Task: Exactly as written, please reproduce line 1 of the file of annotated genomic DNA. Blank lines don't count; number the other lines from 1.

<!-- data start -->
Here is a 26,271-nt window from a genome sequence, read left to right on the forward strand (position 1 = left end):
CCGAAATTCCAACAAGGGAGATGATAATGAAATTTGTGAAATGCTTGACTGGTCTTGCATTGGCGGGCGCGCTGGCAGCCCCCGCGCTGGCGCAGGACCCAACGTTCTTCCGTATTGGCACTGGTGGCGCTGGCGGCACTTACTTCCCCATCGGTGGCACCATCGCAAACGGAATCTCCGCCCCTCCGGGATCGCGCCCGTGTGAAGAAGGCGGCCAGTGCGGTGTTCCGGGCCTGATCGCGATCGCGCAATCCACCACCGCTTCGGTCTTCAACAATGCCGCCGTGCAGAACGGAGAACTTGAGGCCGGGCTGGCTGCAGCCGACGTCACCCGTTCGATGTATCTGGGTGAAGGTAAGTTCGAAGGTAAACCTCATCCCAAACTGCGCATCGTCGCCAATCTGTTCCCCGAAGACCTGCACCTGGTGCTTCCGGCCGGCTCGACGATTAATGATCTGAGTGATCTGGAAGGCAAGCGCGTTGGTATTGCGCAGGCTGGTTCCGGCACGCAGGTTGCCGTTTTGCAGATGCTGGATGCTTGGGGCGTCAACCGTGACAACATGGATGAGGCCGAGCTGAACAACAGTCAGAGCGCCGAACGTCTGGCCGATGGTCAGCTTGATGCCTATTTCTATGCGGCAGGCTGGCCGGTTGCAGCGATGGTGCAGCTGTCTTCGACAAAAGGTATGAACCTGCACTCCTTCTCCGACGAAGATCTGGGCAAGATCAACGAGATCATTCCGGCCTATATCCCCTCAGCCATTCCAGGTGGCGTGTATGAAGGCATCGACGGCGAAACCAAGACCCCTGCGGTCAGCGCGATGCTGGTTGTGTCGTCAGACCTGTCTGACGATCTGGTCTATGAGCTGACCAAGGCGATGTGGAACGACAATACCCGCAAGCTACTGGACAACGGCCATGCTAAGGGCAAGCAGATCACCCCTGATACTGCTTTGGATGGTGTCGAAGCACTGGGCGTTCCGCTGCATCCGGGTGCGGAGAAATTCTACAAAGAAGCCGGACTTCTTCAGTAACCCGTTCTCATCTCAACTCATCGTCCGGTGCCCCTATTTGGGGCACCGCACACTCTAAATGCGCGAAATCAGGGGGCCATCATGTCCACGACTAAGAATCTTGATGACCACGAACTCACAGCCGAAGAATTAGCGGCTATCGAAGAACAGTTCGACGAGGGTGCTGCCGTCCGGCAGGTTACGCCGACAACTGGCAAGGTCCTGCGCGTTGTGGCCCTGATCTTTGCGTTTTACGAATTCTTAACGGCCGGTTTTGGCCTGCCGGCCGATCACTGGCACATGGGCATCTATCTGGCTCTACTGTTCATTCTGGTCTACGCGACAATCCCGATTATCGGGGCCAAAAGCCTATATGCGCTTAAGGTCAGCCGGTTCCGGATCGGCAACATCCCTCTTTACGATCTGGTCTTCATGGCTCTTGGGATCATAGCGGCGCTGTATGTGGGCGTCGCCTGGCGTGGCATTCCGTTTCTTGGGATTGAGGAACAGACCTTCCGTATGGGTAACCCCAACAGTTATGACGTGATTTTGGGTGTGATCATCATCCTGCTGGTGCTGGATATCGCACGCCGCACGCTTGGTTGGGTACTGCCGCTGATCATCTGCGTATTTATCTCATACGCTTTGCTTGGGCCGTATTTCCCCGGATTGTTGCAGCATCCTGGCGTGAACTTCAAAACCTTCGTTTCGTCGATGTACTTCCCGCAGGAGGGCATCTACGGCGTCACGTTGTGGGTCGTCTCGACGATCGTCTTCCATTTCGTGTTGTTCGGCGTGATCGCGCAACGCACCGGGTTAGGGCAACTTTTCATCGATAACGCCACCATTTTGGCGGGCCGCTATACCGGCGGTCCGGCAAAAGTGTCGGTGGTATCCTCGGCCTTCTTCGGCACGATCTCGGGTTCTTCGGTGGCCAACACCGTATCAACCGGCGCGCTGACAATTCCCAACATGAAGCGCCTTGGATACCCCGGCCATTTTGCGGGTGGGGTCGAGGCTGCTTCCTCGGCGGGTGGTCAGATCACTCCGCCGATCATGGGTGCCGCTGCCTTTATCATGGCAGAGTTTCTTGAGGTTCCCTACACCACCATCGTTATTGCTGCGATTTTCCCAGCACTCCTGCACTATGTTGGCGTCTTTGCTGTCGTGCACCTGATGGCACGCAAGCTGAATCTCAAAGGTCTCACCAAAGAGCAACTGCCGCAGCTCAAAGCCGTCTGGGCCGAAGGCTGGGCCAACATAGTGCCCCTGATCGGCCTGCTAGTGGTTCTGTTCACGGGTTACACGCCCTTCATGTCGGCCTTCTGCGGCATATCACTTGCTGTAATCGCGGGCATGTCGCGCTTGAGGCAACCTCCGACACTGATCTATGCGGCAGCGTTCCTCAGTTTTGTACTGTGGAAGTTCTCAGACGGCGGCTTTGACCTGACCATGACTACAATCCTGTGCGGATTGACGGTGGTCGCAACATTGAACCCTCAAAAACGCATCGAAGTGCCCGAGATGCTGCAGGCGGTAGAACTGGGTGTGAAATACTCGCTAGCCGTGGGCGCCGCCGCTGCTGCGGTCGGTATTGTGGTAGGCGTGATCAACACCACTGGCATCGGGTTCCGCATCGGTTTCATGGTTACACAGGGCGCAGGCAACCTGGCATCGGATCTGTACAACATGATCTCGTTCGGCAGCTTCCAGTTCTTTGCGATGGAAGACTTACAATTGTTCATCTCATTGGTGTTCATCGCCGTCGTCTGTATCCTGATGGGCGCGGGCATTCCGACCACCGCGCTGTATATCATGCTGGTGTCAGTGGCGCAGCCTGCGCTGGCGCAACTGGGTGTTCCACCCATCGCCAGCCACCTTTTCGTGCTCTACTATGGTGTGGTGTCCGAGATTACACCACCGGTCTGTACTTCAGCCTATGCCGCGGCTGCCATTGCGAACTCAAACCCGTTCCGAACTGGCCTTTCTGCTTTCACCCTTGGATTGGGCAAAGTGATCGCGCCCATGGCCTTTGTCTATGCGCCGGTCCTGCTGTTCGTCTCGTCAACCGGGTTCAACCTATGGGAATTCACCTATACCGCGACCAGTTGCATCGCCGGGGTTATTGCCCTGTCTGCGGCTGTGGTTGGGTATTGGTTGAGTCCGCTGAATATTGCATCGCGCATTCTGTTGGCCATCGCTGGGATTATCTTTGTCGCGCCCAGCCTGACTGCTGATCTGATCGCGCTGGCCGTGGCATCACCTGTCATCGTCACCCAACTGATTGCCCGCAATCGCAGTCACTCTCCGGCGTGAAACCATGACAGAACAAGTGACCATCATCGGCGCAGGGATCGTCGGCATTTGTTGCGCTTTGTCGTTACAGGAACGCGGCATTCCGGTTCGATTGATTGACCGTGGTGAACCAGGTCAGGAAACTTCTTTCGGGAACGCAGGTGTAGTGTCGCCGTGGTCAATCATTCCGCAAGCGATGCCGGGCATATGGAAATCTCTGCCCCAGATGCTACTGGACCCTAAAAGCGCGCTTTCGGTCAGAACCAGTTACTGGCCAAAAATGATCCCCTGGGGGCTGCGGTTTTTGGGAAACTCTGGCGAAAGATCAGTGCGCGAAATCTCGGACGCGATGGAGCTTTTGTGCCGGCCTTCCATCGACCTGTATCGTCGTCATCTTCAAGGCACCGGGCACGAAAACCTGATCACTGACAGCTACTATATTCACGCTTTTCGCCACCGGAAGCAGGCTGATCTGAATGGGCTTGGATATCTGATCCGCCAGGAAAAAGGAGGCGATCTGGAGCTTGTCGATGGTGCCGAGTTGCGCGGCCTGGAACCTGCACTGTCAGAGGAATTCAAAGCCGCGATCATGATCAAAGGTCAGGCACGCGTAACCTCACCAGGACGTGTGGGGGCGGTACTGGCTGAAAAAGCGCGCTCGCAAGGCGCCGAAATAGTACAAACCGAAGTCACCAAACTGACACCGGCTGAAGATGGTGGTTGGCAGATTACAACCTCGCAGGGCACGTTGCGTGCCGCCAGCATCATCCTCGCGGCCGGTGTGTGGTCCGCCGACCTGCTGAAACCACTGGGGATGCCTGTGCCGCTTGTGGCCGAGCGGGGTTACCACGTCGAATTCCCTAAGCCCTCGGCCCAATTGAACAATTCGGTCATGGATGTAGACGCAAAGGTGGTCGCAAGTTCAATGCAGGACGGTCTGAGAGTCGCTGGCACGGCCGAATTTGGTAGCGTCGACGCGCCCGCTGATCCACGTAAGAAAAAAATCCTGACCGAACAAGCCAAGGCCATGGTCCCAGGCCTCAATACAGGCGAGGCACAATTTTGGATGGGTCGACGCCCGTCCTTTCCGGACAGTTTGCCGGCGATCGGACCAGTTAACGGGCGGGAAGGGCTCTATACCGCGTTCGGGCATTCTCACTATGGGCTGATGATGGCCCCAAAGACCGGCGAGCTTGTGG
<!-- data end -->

Here is a 26,271-nt window from a genome sequence, read left to right on the forward strand (position 1 = left end):